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Legs and Statics pp 317-412 | Cite as

Part of the Practical Anatomy book series (LANZ, volume 1)

Summary

Of all the sections of the arm and leg, the foot has deviated most from the basic plan of the original limbs. His achievement of forming the standing surface for the completely erect human body has decisively reshaped him. As with the perfect two-leggedness, man differs from all other living beings by the shape of his foot. The human foot has largely lost its phylogenetic and ontogenetic similarity to the human hand:
  1. I.

    The foot is bent at right angles to the longitudinal axis of the leg. The bending of the muscles and the ducts can be seen in the region of the ankle, Regio malleolaris, p. 317.

  2. II.

    The two ankle joints connected one behind the other, Articuli tali, p. 334, make the foot skeleton movable against the lower leg. In contrast to the wrist, they allow all degrees of freedom of movement in themselves. Compared to this, however, their range of motion is restricted, taut by bones and ligaments and inevitably coupled for two main movements.

  3. III.

    The skeletal parts of the tarsus and the metatarsus are connected to each other by tight joints to form buttresses. The pillars support the lower leg against the floor surface and form a curvature for the soft tissues of the sole of the foot, lengthways and crossways, Fornix pedis, p. 360. Compared to the wrist and metacarpus, the curvature is strongly extended lengthways. It has short toes compared to the fingers.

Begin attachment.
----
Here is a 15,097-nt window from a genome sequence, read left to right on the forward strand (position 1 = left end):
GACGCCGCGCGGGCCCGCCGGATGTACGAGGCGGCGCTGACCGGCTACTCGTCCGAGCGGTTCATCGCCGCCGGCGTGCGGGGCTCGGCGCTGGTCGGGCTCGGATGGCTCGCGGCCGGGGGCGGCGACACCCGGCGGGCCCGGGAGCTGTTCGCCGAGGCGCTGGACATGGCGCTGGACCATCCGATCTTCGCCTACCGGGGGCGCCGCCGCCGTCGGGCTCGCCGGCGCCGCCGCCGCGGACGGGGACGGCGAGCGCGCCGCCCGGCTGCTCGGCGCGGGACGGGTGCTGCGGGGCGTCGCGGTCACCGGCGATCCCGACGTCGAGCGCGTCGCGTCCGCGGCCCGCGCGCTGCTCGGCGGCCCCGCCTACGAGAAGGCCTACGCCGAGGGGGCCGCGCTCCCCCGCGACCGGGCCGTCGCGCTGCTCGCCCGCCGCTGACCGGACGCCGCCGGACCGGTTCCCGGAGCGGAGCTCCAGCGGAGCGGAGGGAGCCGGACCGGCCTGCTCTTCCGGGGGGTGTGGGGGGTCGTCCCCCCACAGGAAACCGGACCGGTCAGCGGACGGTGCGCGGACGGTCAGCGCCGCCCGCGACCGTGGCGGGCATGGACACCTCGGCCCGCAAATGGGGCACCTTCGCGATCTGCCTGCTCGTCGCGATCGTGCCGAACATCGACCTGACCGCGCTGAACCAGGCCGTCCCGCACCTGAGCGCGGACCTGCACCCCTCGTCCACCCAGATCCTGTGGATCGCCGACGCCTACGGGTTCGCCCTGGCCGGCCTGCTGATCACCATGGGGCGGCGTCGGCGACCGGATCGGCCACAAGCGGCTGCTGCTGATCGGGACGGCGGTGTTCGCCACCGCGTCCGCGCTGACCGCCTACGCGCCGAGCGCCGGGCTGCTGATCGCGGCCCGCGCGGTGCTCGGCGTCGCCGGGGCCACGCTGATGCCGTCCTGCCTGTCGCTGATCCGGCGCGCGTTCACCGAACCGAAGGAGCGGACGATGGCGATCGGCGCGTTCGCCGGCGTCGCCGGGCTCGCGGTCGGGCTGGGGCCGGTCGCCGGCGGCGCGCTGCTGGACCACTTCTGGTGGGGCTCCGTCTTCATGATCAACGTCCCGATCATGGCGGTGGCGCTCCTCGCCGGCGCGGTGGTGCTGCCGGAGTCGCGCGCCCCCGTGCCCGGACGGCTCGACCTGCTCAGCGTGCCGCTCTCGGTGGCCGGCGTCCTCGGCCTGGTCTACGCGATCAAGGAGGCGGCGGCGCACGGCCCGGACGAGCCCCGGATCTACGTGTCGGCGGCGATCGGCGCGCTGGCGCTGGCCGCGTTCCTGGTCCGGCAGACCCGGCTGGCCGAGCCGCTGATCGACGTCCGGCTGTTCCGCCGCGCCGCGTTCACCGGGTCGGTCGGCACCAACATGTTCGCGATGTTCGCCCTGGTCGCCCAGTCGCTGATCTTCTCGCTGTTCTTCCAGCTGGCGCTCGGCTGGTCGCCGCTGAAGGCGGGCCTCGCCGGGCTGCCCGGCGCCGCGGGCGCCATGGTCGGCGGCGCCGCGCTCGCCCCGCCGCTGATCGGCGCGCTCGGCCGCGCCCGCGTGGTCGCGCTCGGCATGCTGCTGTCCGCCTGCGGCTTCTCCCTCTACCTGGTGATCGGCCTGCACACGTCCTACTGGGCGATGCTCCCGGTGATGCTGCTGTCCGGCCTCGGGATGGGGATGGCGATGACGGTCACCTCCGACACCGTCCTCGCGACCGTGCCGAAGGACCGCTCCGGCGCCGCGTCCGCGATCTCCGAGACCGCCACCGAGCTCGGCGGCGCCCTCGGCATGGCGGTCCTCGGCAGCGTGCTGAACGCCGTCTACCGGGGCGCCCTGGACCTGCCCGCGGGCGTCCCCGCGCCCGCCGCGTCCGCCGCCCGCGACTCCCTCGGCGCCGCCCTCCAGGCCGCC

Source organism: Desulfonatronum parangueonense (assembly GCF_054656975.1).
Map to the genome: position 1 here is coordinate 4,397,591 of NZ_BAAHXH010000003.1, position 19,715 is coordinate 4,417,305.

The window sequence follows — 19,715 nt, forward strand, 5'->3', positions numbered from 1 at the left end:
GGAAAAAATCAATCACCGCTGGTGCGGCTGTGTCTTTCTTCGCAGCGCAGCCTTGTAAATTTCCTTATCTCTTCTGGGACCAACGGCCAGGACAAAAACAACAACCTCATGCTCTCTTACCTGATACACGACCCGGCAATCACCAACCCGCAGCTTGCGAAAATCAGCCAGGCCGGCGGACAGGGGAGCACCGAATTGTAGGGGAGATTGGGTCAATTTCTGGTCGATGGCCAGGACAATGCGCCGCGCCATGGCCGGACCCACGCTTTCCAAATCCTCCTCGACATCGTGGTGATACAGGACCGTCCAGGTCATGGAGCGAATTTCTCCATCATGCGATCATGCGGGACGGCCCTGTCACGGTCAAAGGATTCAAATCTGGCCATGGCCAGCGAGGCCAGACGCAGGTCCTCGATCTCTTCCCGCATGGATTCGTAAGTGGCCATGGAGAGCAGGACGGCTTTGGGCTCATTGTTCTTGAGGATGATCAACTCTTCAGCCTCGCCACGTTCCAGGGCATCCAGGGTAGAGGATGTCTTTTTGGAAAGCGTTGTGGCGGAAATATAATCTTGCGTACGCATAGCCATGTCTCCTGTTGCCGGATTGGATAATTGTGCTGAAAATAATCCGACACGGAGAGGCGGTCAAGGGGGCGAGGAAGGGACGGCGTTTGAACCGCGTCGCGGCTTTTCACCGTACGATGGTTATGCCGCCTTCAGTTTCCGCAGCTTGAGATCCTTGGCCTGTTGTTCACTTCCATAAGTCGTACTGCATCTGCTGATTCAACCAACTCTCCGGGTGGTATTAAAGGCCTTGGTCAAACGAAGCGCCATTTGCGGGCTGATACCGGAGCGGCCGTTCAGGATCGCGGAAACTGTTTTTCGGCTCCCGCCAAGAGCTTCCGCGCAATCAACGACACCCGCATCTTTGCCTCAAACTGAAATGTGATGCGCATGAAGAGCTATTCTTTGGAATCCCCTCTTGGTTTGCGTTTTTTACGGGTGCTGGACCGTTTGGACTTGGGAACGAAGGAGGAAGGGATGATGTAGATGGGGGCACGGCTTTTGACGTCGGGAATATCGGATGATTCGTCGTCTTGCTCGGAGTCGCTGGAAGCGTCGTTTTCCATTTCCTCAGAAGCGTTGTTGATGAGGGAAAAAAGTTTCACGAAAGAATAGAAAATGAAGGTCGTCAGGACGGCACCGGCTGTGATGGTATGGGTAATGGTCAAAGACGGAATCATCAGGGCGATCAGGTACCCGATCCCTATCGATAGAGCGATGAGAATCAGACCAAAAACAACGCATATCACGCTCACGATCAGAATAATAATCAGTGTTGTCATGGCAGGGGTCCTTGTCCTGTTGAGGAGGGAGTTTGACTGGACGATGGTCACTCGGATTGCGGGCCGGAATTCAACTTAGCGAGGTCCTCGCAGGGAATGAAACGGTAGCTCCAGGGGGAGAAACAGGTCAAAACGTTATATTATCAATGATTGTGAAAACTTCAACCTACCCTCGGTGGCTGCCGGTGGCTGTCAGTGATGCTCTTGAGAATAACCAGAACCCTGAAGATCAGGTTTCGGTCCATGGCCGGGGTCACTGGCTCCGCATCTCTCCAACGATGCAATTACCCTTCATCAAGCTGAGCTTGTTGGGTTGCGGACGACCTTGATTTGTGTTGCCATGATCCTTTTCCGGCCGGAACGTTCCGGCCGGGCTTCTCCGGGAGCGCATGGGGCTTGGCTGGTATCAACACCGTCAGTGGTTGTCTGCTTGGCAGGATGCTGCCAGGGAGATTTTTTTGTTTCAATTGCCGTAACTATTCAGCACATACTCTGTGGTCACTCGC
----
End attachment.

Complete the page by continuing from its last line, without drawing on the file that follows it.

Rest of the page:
4. IV.

    When turned away from the floor, the skeleton of the foot arches towards the back of the foot, Dorsum pedis, p. 379. Its structure is most similar to the back of the hand. Like the latter, it contains the extensor muscles of the end rays and the main venous and lymphatic drainage of the toes and the foot in loosely shifted positions.

  5. V.

    The soft tissue arrangement of the sole of the foot, Planta pedis, p. 392, has features that match those of the palm. Like the latter, it is also built to withstand pressure. Like them, it contains a great number of intrinsic muscles for the toes, especially for the marginal toes and the chief nerves and arteries of the soles and toes. Ligaments, tendons and muscles of the sole of the foot clamp the arches of the static foot skeleton.

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Notes

Special hint

This chapter is part of the Springer Book Archives digitization project with publications that have appeared since the publisher's beginnings in 1842. With this archive, the publisher provides sources for both historical and disciplinary research, each of which must be viewed in a historical context. This chapter is from a book that was published before 1945 and is therefore not advertised by the publisher in its political-ideological orientation typical of the time.

literature

I. ankle region, malleolar region

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